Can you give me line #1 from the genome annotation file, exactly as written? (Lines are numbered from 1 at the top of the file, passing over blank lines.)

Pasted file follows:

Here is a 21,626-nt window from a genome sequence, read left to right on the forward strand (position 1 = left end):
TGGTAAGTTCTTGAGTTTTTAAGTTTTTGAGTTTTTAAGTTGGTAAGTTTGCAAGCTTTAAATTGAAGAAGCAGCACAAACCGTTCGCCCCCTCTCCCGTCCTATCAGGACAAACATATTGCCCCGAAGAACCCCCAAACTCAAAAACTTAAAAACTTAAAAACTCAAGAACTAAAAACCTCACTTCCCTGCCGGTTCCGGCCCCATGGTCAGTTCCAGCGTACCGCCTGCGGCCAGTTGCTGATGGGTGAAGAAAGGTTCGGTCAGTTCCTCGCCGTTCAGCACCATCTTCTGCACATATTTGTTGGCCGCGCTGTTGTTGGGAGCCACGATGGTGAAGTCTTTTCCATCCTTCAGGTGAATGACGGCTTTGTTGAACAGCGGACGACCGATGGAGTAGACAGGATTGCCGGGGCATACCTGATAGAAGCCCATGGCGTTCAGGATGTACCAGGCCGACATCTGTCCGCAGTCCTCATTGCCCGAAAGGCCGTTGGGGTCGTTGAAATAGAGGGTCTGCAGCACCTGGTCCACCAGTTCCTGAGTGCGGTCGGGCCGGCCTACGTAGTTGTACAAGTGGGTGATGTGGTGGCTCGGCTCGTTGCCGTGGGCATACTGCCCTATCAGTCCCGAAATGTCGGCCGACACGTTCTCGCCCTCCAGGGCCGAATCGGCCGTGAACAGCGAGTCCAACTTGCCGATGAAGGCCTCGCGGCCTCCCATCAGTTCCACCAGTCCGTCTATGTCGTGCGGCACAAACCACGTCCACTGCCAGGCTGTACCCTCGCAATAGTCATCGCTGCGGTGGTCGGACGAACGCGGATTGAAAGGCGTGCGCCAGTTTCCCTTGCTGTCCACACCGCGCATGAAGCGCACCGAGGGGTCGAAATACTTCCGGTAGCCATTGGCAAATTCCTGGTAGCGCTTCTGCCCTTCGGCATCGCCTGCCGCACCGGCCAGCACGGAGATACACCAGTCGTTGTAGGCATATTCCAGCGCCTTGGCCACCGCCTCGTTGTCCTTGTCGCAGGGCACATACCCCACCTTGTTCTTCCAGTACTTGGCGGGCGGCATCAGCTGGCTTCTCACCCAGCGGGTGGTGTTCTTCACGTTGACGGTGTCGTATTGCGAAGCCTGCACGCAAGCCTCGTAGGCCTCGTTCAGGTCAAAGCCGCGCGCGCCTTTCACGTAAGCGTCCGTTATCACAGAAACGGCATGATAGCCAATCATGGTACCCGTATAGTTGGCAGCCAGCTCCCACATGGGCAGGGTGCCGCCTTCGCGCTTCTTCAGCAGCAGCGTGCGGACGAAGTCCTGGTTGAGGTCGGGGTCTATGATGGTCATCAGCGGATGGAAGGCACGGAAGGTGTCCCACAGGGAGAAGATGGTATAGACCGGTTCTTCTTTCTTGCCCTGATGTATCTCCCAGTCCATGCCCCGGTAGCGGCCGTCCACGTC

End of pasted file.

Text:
Here is a 21,626-nt window from a genome sequence, read left to right on the forward strand (position 1 = left end):